-Says, when assigned by Pres. Weah, he “couldn’t say no”
The current Liberian “Ambassador” to the United States of America, George Patten on Thursday, February 21, 2019, offered a public apology to the Senate for taking up assignment without being confirmed by that august body. Patten immediately promised to formalize it with a letter today, February 22.
Mr. Patten offered the apology in the Chamber of the Senate when he appeared before the Senate committee on Foreign Affairs for confirmation proceedings, having prematurely taken up his assignment and commissioned by President George Weah outside the normal procedure. As ambassador-designate, Patten should have first appear for confirmation hearing by the Senate.
Patten, whose career as a diplomat and a lawyer spans more than three decades, was questioned on whether he had fulfilled Article 54 of the Constitution before taking up his assignment in Washington, D.C.
“I am an emissary of the President and an envoy given an official letter to deliver; I serve Liberia and the President, but the realization was that I have to come back here and I complied; that’s why I am here,” he said.
Mr. Patten, in response to further questions, said he realized his mistake later when the Senate asked him to return, “and that’s why I am here to have this discussion, this dialogue.”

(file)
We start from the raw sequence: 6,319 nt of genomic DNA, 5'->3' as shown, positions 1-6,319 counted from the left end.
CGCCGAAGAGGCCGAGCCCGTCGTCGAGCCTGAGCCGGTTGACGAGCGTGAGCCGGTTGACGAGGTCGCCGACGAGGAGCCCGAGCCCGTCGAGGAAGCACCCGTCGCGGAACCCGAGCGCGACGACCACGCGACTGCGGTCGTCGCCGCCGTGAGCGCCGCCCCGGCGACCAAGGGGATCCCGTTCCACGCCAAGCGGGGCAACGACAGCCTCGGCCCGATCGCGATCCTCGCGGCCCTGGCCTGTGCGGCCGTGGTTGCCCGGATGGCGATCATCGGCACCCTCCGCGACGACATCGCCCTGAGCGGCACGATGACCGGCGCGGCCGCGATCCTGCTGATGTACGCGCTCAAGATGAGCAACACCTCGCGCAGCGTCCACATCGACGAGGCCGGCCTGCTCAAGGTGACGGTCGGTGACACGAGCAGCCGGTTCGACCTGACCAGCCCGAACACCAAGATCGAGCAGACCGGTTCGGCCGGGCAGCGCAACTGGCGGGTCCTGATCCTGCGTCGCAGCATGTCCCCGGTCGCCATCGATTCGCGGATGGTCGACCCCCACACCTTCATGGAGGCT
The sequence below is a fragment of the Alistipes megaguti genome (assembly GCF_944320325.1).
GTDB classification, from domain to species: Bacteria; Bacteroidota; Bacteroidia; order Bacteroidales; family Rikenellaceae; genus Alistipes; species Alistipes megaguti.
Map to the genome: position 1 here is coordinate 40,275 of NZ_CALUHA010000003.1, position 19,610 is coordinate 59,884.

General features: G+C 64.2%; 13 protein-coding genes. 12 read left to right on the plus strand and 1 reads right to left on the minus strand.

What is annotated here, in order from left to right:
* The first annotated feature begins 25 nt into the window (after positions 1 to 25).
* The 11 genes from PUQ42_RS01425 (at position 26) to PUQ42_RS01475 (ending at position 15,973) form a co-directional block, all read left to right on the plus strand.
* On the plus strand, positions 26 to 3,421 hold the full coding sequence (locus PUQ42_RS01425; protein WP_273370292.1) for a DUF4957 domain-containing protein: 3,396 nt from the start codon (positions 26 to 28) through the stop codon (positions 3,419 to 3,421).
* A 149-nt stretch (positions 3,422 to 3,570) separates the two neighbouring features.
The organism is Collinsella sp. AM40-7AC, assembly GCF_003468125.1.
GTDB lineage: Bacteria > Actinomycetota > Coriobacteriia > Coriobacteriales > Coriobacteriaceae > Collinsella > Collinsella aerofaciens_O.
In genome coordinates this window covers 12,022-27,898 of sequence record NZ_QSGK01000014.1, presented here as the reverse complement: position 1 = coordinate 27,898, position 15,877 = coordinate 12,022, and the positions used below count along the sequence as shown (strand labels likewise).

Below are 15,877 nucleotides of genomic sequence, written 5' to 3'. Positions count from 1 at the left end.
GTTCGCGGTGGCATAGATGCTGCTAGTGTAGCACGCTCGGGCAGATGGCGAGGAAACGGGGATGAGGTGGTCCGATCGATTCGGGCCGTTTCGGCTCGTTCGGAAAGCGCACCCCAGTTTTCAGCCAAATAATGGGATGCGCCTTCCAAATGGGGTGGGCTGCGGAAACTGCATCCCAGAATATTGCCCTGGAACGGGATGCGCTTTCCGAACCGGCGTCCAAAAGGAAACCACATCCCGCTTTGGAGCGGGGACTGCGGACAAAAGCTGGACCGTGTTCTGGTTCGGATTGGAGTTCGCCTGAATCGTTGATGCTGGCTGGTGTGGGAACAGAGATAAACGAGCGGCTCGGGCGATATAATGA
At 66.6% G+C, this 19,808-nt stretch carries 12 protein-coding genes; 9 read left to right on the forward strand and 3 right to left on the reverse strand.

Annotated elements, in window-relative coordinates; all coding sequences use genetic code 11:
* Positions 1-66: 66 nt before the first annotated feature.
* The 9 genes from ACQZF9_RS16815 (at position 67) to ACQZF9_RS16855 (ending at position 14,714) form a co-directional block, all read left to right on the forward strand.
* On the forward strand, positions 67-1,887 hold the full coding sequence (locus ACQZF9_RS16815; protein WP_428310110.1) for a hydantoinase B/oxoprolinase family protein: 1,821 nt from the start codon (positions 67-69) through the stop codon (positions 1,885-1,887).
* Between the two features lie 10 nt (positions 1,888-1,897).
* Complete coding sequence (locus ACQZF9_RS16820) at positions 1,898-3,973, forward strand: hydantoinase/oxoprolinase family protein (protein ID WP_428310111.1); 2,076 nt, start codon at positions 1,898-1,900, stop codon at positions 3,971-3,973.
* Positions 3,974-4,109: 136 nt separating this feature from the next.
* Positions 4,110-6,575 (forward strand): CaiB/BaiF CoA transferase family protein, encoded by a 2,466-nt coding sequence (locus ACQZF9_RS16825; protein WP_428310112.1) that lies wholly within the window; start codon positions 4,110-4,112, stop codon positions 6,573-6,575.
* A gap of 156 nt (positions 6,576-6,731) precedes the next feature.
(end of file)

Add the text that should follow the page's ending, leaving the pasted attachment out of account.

He admitted being knowledgeable of the Constitution, but said that he is an emissary of the President, “and when the head of state requires you to undertake an urgent assignment, challenges may be there, but you could not possibly say no…”
Patten was positive of being confirmed, “because for over 30 years, I have dedicated my life in serving Liberia in the foreign service since leaving school; to countries like The Gambia, Libya, Ethiopia, and now the United States.”
“With the experiences that I have, I believe I can be very useful in Washington, cementing that historical relationship between Liberia and the United States, which we intend to strengthen further,” Patten said.
Senator Henry Yallah of Bong County asked whether Patten will go back to the United States as Ambassador, if denied by the Senate. In his response, he was not coherent.
Again, asked by Senator Oscar Cooper of Margibi County as to whether by a directive of the President, he (Patten) would do something unconstitutional, Patten fumbled, but said finally: “I don’t think I will violate the Constitution, no sir.”
Sen. Cooper insisted on the question of why did he violate the Constitution in the first place by taking up assignment without meeting the constitutional requirement? But Patten took refuge in the excuse that he could not resist the urgency of the assignment from the President.
Following brief inquiries from other members of the Committee, Mr. Patten was discharged from the stand and told to go home but with a caveat that other issues would be discussed at the level of the Foreign Ministry at a later date.
Senate Goes into Urgent Session
Meanwhile, the Senate yesterday went into an unusual urgent executive session, midway into the debate on “An Act Prohibiting the Tenure of Public Officials within the Executive Branch of government.”
The decision came minutes after senators Thomas Grupee, Henrique Tokpa and Henry Yallah disagreed over a bill to the Legislature and which was submitted by President Weah for the prohibition of all tenured positions for public officials.
Senators Grupee and Tokpa were emphatic that the bill be returned to the President and, if he was not satisfied, he could go to the Supreme Court.
“This is the Genesis of how imperial presidency develops, and we are still reminded of our recent past of a long conflict, which was as a result of bad governance,” they said.
The debate is expected to continue next Thursday, February 28.